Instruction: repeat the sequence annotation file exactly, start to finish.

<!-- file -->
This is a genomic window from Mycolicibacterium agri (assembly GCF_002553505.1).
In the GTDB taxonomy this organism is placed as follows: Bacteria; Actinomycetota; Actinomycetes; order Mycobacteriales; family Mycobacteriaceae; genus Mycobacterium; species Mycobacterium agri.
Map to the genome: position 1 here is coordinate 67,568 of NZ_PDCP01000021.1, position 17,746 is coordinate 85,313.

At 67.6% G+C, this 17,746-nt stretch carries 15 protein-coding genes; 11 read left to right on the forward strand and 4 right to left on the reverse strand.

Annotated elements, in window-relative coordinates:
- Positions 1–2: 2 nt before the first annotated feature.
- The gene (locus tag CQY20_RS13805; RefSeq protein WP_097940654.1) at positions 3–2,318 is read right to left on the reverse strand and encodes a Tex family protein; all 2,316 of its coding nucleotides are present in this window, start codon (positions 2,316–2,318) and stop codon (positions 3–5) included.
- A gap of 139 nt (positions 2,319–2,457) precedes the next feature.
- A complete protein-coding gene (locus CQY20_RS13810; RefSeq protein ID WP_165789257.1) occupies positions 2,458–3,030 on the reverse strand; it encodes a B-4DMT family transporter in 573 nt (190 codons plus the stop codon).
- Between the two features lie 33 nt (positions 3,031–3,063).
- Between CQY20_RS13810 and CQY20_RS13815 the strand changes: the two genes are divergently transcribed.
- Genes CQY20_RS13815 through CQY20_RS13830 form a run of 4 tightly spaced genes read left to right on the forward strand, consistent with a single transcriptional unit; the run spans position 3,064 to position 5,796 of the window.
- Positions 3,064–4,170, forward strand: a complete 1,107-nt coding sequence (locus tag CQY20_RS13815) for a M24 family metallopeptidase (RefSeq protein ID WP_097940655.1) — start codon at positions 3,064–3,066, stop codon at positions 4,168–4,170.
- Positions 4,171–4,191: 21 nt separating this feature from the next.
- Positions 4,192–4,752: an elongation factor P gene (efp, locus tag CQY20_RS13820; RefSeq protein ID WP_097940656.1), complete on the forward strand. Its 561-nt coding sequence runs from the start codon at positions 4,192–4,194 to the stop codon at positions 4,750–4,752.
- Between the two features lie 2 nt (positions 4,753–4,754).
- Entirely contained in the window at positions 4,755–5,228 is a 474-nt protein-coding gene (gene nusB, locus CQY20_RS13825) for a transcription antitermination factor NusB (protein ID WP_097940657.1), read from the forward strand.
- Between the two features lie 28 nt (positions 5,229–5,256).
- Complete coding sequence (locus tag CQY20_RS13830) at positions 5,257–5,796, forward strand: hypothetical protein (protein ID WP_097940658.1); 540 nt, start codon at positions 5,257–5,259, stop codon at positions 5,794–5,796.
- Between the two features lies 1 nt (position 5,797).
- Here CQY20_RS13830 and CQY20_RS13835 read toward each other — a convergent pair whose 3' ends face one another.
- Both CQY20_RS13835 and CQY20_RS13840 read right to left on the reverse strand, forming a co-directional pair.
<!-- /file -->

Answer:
This is a genomic window from Mycolicibacterium agri (assembly GCF_002553505.1).
In the GTDB taxonomy this organism is placed as follows: Bacteria; Actinomycetota; Actinomycetes; order Mycobacteriales; family Mycobacteriaceae; genus Mycobacterium; species Mycobacterium agri.
Map to the genome: position 1 here is coordinate 67,568 of NZ_PDCP01000021.1, position 17,746 is coordinate 85,313.

At 67.6% G+C, this 17,746-nt stretch carries 15 protein-coding genes; 11 read left to right on the forward strand and 4 right to left on the reverse strand.

Annotated elements, in window-relative coordinates:
- Positions 1–2: 2 nt before the first annotated feature.
- The gene (locus tag CQY20_RS13805; RefSeq protein WP_097940654.1) at positions 3–2,318 is read right to left on the reverse strand and encodes a Tex family protein; all 2,316 of its coding nucleotides are present in this window, start codon (positions 2,316–2,318) and stop codon (positions 3–5) included.
- A gap of 139 nt (positions 2,319–2,457) precedes the next feature.
- A complete protein-coding gene (locus CQY20_RS13810; RefSeq protein ID WP_165789257.1) occupies positions 2,458–3,030 on the reverse strand; it encodes a B-4DMT family transporter in 573 nt (190 codons plus the stop codon).
- Between the two features lie 33 nt (positions 3,031–3,063).
- Between CQY20_RS13810 and CQY20_RS13815 the strand changes: the two genes are divergently transcribed.
- Genes CQY20_RS13815 through CQY20_RS13830 form a run of 4 tightly spaced genes read left to right on the forward strand, consistent with a single transcriptional unit; the run spans position 3,064 to position 5,796 of the window.
- Positions 3,064–4,170, forward strand: a complete 1,107-nt coding sequence (locus tag CQY20_RS13815) for a M24 family metallopeptidase (RefSeq protein ID WP_097940655.1) — start codon at positions 3,064–3,066, stop codon at positions 4,168–4,170.
- Positions 4,171–4,191: 21 nt separating this feature from the next.
- Positions 4,192–4,752: an elongation factor P gene (efp, locus tag CQY20_RS13820; RefSeq protein ID WP_097940656.1), complete on the forward strand. Its 561-nt coding sequence runs from the start codon at positions 4,192–4,194 to the stop codon at positions 4,750–4,752.
- Between the two features lie 2 nt (positions 4,753–4,754).
- Entirely contained in the window at positions 4,755–5,228 is a 474-nt protein-coding gene (gene nusB, locus CQY20_RS13825) for a transcription antitermination factor NusB (protein ID WP_097940657.1), read from the forward strand.
- Between the two features lie 28 nt (positions 5,229–5,256).
- Complete coding sequence (locus tag CQY20_RS13830) at positions 5,257–5,796, forward strand: hypothetical protein (protein ID WP_097940658.1); 540 nt, start codon at positions 5,257–5,259, stop codon at positions 5,794–5,796.
- Between the two features lies 1 nt (position 5,797).
- Here CQY20_RS13830 and CQY20_RS13835 read toward each other — a convergent pair whose 3' ends face one another.
- Both CQY20_RS13835 and CQY20_RS13840 read right to left on the reverse strand, forming a co-directional pair.